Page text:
Sun Microsystems and Oracle on Wednesday announced a set of pre-configured infrastructure bundles for SMBs.
Called Database Packs, they incorporate Oracle Database 10g with Sun StorEdge 3310 arrays and Sun Fire x64 servers powered by the AMD Opteron processor and running either the Solaris 10 operating system or standard Linux distribution operating systems.
The pre-configurations also include the Sun N1 SPS (Service Provisioning System) model for Oracle Database and Oracle Application Server.
By combining the N1 SPS with the Database Packs, customers will have the ability to reduce the time and effort involved in deploying scalable, cost-effective grids, the companies note.
The Database Packs are specifically geared for SMBs (small and midsize businesses) because they provide enterprise-level reliability at a lower cost, according to Oracle and Sun.
“Both companies have recognized that theres a big demand for database solutions in the SMB marketplace,” said Willie Hardie, senior director of database product marketing at Oracle.
“This falls in line with what weve done for past couple years, which is to ramp up our commitment to SMBs.”
The creation of the packs should help SMBs by creating a single contact point of a local reseller, which can put together the Oracle database editions and Sun servers, Hardie said.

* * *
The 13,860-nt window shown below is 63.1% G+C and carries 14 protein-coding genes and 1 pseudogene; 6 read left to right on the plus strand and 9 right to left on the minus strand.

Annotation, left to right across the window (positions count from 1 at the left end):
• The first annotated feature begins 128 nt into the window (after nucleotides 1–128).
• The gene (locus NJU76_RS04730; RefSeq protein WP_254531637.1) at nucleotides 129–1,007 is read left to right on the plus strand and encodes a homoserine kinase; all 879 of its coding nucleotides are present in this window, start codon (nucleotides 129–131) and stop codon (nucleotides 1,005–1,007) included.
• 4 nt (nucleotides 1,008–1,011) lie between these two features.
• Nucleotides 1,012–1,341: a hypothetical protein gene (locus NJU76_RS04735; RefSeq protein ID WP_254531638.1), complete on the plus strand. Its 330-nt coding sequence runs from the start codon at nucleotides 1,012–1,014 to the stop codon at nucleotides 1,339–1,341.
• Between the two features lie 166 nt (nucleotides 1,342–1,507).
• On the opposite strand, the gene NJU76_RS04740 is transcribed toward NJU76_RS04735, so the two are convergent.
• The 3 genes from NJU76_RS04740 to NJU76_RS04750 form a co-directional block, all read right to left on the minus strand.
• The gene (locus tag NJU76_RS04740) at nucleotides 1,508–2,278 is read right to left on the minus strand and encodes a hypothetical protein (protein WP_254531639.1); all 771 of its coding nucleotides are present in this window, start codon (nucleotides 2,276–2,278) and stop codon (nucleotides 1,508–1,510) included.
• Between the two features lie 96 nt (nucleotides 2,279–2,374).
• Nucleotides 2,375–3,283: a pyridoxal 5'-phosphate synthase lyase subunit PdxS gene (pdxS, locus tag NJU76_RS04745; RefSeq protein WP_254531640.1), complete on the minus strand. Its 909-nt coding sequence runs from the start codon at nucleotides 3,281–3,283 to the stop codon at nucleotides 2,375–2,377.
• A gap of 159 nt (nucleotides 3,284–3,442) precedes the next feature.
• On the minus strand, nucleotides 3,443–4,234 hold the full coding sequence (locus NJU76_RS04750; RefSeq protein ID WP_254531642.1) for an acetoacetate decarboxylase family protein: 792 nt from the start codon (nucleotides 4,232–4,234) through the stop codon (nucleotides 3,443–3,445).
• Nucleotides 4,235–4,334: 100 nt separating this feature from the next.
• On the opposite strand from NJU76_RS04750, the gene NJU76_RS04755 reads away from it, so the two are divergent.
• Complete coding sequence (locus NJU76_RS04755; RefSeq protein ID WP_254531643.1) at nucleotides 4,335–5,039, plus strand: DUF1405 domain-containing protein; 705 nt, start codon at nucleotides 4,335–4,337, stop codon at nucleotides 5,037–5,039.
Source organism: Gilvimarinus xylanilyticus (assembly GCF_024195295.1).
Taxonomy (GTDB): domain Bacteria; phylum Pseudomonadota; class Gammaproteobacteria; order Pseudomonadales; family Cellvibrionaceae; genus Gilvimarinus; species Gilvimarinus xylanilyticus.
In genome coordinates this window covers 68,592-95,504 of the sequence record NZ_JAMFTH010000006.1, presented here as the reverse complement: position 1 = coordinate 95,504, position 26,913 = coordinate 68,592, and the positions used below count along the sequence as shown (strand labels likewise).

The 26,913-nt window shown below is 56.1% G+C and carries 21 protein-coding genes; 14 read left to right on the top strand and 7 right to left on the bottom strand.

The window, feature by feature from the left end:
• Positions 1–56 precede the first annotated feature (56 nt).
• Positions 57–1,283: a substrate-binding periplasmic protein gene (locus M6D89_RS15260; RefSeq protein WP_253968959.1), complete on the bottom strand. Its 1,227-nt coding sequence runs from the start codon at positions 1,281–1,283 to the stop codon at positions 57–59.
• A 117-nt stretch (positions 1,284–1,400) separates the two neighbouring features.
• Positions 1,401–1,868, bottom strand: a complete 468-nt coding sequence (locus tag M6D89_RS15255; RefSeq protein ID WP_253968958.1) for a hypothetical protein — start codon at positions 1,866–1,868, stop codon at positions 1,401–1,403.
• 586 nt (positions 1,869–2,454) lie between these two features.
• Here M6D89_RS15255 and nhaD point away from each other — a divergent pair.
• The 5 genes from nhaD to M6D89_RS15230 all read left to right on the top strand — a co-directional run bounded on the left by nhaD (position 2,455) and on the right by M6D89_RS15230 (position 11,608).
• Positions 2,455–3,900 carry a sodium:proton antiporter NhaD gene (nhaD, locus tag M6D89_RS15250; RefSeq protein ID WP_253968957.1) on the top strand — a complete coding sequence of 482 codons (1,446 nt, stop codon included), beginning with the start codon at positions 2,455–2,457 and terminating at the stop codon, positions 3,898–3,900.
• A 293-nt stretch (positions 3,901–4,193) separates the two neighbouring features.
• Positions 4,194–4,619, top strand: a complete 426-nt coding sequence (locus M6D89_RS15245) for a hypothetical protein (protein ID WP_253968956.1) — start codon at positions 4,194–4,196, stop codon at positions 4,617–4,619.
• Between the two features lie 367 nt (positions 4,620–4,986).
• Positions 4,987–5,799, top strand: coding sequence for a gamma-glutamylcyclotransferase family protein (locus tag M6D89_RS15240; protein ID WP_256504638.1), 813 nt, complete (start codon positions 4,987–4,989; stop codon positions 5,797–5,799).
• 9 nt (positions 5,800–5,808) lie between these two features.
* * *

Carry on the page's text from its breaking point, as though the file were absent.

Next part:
There are entry-level cluster bundles, as well as packs that would be appropriate for companies in the medium-size range, Hardie added.
“It depends on individual customers requirements,” he said. “Resellers will help to tailor the configurations.”
Sun Microsystems Inc. and Oracle Corp. have worked together on numerous projects in the past, with both voicing strong dedication to open, standards-based computing.
The two companies have teamed previously for customer programs, the development of low-end servers, and research on how to speed data transfer rates in a grid architecture.
In collaborating for the Database Packs, the companies once again expressed their commitment to each other, while noting that resellers and customers would benefit from the relationship.
“[W]hile the industry has traditionally thought of our longstanding relationship as only the marriage of big iron with leading database technology, the reality is were continuing to increase our joint presence in the growing x64 server market,” said Stephen Borcich, Suns vice president of partner marketing, in a news release.